SWAT Fitness
By Matt Brzycki and Stuart Meyers
Operational Tactics, Inc.
P.O. Box 7525
Gaithersburg, MD. 20898
www.operationaltactics.com

15 August 2004
By peteR

Without a doubt physical conditioning is a stalwart component of any tactical team's program. This 324 page book gives a good representative sampling of the P-T programs loved by some, and absolutely hated by others. It is necessary to be in peak shape and mental alertness for this particular microcosm of law enforcement. Broken down into twenty chapters and in a LARGE 81/2" x 11" page size this tome is more than a casual read.

Chapter One The Importance of Physical Fitness: pretty well nails it down with the reasons physical fitness and conditioning are important. This is also presented to the serious exercise enthusiast meaning those not on a tactical team. I fall into the latter category, being one who "maxed" at lbs. in High School and still metabolizes food at about the same rate in my mid forties. My life goal was/is muscle with high density and long term endurance vs. RAW POWER. Until a recent work related class interacting with a number of officers from various tactical teams where I got "bounced around" by Mass.......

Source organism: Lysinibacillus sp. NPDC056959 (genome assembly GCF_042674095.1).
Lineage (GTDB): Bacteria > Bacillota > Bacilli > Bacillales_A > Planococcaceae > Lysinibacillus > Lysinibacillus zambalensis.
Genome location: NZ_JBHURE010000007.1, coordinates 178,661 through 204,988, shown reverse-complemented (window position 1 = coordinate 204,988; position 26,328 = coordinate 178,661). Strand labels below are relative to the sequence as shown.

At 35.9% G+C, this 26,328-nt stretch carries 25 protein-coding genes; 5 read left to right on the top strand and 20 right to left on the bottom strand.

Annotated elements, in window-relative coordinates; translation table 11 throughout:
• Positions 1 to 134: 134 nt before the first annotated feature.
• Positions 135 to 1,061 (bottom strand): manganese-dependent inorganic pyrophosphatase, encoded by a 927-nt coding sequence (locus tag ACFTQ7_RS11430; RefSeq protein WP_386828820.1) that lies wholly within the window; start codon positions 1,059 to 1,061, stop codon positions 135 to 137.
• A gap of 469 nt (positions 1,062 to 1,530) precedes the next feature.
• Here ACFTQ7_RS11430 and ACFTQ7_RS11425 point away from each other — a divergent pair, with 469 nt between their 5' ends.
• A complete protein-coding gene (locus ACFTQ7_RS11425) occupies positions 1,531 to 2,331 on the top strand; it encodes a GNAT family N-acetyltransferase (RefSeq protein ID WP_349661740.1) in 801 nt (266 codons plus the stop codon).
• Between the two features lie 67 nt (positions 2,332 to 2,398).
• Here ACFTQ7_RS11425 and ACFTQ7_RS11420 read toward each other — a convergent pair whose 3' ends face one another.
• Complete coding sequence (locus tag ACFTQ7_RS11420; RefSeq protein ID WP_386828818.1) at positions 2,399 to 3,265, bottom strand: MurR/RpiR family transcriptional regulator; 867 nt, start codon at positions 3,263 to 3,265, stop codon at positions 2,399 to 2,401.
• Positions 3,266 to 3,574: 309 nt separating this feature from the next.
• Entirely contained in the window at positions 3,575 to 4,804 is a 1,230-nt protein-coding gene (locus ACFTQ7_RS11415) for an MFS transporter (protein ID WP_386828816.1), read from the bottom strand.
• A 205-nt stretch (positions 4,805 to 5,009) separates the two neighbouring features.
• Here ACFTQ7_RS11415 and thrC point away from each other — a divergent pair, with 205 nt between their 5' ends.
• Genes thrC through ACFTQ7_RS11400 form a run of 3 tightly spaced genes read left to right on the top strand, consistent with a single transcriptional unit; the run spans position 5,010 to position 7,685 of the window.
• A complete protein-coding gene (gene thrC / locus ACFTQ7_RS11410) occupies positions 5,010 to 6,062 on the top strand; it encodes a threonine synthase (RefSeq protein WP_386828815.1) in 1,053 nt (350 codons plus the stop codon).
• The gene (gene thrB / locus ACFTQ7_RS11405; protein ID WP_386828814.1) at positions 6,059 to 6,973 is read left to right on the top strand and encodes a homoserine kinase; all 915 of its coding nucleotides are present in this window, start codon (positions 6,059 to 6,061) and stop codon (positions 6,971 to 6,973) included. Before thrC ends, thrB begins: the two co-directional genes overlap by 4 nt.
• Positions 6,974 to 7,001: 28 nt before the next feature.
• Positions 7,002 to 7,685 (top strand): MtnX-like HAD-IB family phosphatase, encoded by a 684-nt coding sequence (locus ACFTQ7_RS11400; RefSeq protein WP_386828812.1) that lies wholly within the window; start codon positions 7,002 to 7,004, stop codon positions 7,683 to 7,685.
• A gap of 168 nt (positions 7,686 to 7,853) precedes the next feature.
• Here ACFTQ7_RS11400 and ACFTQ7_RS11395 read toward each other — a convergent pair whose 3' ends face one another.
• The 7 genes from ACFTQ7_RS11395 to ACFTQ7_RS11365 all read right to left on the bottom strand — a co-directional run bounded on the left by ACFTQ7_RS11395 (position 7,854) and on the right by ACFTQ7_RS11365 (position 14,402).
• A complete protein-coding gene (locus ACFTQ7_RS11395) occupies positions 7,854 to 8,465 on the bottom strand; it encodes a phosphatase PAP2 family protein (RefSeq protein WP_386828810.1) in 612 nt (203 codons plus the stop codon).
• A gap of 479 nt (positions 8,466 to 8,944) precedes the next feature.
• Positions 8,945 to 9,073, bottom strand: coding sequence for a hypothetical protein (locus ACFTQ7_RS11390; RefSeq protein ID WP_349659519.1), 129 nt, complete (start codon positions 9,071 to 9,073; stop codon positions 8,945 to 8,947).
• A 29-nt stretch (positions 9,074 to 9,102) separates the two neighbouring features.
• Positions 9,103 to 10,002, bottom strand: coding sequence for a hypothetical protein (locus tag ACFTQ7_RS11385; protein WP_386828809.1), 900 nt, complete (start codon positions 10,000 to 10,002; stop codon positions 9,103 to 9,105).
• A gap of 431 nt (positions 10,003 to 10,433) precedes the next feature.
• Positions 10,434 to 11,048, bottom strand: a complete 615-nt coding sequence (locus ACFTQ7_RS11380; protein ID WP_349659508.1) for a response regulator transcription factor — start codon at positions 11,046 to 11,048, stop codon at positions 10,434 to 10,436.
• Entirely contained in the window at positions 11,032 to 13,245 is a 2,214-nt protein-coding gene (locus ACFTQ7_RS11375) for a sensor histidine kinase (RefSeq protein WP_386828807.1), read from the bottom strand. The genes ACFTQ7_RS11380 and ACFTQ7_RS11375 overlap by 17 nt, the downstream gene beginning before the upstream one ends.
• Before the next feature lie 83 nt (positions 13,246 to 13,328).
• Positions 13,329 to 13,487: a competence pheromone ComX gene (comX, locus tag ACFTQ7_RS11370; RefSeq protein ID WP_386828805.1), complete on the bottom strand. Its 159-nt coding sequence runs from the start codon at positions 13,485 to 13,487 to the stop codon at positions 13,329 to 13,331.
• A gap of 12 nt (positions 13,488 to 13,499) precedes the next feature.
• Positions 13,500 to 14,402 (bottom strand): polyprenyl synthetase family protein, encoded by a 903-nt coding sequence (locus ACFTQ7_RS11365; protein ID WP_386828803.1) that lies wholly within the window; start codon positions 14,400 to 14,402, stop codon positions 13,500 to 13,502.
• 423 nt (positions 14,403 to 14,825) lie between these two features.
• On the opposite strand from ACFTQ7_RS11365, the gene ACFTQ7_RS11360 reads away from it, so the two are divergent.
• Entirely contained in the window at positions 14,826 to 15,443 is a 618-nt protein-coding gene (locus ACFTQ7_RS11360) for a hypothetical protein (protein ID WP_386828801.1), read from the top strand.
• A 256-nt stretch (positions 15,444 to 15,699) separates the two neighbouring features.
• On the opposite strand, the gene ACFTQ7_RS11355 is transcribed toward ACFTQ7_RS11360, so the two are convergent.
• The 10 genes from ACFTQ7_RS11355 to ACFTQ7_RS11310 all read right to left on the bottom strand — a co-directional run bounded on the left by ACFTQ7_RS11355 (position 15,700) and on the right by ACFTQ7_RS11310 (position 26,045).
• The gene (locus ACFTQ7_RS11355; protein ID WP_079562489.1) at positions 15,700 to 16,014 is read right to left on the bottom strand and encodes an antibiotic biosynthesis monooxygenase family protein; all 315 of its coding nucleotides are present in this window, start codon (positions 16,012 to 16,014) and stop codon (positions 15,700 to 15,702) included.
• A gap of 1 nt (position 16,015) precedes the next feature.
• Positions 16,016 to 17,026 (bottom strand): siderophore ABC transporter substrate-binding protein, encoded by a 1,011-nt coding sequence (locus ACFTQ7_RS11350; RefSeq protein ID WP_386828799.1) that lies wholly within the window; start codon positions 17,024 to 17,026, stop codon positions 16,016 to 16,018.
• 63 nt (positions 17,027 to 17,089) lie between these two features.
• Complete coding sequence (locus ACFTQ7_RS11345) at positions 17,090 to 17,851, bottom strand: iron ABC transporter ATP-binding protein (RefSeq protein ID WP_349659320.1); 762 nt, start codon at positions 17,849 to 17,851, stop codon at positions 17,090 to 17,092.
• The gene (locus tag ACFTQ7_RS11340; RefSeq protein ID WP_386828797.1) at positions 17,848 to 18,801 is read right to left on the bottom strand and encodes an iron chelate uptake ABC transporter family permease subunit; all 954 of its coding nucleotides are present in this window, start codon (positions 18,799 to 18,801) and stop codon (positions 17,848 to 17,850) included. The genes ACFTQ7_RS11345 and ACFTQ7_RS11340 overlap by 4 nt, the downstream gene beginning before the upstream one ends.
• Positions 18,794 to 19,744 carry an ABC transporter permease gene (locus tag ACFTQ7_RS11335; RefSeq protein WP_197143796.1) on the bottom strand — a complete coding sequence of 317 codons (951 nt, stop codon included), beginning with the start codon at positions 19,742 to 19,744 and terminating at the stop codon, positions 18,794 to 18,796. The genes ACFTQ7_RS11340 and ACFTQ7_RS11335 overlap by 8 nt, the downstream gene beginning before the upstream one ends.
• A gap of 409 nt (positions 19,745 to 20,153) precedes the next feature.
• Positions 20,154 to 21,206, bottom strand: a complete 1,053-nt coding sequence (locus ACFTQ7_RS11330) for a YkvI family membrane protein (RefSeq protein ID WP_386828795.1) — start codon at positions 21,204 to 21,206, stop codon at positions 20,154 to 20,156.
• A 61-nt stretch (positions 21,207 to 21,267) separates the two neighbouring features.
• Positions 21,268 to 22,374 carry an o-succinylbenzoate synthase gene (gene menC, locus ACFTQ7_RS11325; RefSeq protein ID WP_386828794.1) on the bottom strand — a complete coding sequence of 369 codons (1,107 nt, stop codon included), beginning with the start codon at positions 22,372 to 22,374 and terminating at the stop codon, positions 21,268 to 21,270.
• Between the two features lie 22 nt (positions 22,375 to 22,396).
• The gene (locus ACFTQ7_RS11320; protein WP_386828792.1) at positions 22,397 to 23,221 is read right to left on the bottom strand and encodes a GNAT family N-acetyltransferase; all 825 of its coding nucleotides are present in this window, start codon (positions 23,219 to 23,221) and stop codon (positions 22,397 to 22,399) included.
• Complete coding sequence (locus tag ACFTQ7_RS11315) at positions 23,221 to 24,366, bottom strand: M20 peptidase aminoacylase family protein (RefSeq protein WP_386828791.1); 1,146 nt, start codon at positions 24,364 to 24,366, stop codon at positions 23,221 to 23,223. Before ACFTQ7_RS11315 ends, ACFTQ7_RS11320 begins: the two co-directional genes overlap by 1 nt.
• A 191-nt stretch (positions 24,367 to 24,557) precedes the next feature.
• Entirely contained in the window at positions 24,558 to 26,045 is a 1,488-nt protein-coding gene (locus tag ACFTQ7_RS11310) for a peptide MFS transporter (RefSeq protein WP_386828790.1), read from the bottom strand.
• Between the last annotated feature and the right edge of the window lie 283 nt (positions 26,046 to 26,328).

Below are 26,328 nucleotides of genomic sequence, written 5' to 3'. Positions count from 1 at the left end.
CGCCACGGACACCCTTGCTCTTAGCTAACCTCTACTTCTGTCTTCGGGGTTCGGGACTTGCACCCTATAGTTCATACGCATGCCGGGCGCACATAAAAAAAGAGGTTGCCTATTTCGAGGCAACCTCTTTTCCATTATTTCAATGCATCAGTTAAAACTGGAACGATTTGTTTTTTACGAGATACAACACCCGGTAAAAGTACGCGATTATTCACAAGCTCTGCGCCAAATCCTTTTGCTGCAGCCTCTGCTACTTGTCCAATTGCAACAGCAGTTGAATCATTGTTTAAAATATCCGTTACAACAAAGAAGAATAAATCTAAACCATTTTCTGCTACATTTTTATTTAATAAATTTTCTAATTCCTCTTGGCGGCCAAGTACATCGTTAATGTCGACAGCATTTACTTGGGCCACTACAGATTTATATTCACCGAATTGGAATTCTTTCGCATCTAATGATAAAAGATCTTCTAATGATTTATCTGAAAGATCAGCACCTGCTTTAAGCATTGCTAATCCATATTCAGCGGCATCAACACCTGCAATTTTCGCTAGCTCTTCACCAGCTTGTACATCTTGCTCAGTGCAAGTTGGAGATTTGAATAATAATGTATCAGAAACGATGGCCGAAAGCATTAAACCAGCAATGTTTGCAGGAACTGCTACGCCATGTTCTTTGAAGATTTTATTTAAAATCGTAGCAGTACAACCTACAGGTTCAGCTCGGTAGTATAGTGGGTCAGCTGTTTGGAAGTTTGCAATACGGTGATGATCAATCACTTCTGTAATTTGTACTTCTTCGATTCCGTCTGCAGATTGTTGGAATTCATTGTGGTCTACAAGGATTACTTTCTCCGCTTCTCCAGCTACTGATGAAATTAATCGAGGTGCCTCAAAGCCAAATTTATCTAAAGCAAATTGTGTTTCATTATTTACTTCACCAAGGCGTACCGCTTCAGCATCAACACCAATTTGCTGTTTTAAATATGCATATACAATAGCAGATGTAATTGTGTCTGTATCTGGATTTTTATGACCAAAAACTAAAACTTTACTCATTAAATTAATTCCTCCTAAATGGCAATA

Chapter Two Basic Anatomy and Muscular Function: in eight pages (two being line drawings) simple and easy to understand.

Chapter Three: Flexibility Training (VERY IMPORTANT to us Ol' Codgers) targeting Range of Motion. This is often quite often overlooked during P-T and is the keystone to preventing training injuries. The series of stretches shown should take about fifteen minutes to one half hour to complete and should be done both before (warm up) and after (cool down) an exercise session.

Chapter Four: Exercise Physiology - again kept fairly simple this chapter briefly touches on ATP, Aerobic and Anaerobic data, cardiovascular and pulmonary processes, and briefly - genetics.

Chapter Five: Aerobic Exercise is covered extensively, not just for the spandex clad babes, this is critical to obtaining a good balance in overall physical abilities. Without the ability to maintain your breathing and heart rate, everything else will fail resulting in poor task performance. Don't push yourself to having to wear a barf bag like a non-re-breather oxygen mask, but gradually increase the load times, working out aerobically 3-5 times a week. This will have a much better long term effect on the critical component.